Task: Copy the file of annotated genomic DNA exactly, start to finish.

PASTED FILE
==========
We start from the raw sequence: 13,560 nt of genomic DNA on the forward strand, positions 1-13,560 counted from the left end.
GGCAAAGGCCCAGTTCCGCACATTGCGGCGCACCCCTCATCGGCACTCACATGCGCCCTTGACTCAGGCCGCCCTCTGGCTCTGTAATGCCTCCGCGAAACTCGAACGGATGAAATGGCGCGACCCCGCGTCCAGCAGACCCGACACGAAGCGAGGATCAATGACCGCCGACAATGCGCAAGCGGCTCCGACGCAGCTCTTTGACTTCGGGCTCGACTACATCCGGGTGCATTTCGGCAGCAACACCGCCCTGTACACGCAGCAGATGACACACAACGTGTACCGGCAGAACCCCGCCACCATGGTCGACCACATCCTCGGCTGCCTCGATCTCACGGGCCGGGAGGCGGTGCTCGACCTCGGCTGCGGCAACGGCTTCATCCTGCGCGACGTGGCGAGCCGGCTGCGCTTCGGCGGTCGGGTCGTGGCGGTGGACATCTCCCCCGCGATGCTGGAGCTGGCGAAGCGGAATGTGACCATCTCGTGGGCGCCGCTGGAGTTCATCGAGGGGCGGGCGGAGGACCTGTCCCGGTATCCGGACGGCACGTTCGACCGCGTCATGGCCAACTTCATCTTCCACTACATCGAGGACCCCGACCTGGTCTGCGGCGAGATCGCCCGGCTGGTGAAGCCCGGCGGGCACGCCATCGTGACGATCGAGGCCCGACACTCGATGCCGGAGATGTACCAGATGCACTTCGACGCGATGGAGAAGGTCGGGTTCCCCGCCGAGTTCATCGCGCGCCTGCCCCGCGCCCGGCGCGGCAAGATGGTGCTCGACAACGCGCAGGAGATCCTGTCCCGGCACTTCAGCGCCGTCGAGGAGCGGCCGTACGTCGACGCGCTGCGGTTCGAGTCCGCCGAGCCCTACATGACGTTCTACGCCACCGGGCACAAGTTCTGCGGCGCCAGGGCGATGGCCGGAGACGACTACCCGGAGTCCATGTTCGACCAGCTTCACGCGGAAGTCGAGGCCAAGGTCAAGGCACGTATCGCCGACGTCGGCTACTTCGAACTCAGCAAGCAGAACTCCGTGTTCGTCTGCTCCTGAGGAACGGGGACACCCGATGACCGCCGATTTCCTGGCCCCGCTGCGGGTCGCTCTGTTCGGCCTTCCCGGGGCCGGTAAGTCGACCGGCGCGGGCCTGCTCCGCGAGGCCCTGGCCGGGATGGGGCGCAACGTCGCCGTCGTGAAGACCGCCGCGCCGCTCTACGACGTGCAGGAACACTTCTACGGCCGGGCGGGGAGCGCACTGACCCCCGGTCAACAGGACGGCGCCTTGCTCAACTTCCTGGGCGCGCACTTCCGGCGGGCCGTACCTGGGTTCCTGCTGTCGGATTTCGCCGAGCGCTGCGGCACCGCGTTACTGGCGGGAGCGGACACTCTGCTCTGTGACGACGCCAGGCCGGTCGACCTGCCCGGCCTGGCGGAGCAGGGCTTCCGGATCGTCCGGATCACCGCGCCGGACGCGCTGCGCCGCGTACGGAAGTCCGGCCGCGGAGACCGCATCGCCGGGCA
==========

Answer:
We start from the raw sequence: 13,560 nt of genomic DNA on the forward strand, positions 1-13,560 counted from the left end.
GGCAAAGGCCCAGTTCCGCACATTGCGGCGCACCCCTCATCGGCACTCACATGCGCCCTTGACTCAGGCCGCCCTCTGGCTCTGTAATGCCTCCGCGAAACTCGAACGGATGAAATGGCGCGACCCCGCGTCCAGCAGACCCGACACGAAGCGAGGATCAATGACCGCCGACAATGCGCAAGCGGCTCCGACGCAGCTCTTTGACTTCGGGCTCGACTACATCCGGGTGCATTTCGGCAGCAACACCGCCCTGTACACGCAGCAGATGACACACAACGTGTACCGGCAGAACCCCGCCACCATGGTCGACCACATCCTCGGCTGCCTCGATCTCACGGGCCGGGAGGCGGTGCTCGACCTCGGCTGCGGCAACGGCTTCATCCTGCGCGACGTGGCGAGCCGGCTGCGCTTCGGCGGTCGGGTCGTGGCGGTGGACATCTCCCCCGCGATGCTGGAGCTGGCGAAGCGGAATGTGACCATCTCGTGGGCGCCGCTGGAGTTCATCGAGGGGCGGGCGGAGGACCTGTCCCGGTATCCGGACGGCACGTTCGACCGCGTCATGGCCAACTTCATCTTCCACTACATCGAGGACCCCGACCTGGTCTGCGGCGAGATCGCCCGGCTGGTGAAGCCCGGCGGGCACGCCATCGTGACGATCGAGGCCCGACACTCGATGCCGGAGATGTACCAGATGCACTTCGACGCGATGGAGAAGGTCGGGTTCCCCGCCGAGTTCATCGCGCGCCTGCCCCGCGCCCGGCGCGGCAAGATGGTGCTCGACAACGCGCAGGAGATCCTGTCCCGGCACTTCAGCGCCGTCGAGGAGCGGCCGTACGTCGACGCGCTGCGGTTCGAGTCCGCCGAGCCCTACATGACGTTCTACGCCACCGGGCACAAGTTCTGCGGCGCCAGGGCGATGGCCGGAGACGACTACCCGGAGTCCATGTTCGACCAGCTTCACGCGGAAGTCGAGGCCAAGGTCAAGGCACGTATCGCCGACGTCGGCTACTTCGAACTCAGCAAGCAGAACTCCGTGTTCGTCTGCTCCTGAGGAACGGGGACACCCGATGACCGCCGATTTCCTGGCCCCGCTGCGGGTCGCTCTGTTCGGCCTTCCCGGGGCCGGTAAGTCGACCGGCGCGGGCCTGCTCCGCGAGGCCCTGGCCGGGATGGGGCGCAACGTCGCCGTCGTGAAGACCGCCGCGCCGCTCTACGACGTGCAGGAACACTTCTACGGCCGGGCGGGGAGCGCACTGACCCCCGGTCAACAGGACGGCGCCTTGCTCAACTTCCTGGGCGCGCACTTCCGGCGGGCCGTACCTGGGTTCCTGCTGTCGGATTTCGCCGAGCGCTGCGGCACCGCGTTACTGGCGGGAGCGGACACTCTGCTCTGTGACGACGCCAGGCCGGTCGACCTGCCCGGCCTGGCGGAGCAGGGCTTCCGGATCGTCCGGATCACCGCGCCGGACGCGCTGCGCCGCGTACGGAAGTCCGGCCGCGGAGACCGCATCGCCGGGCA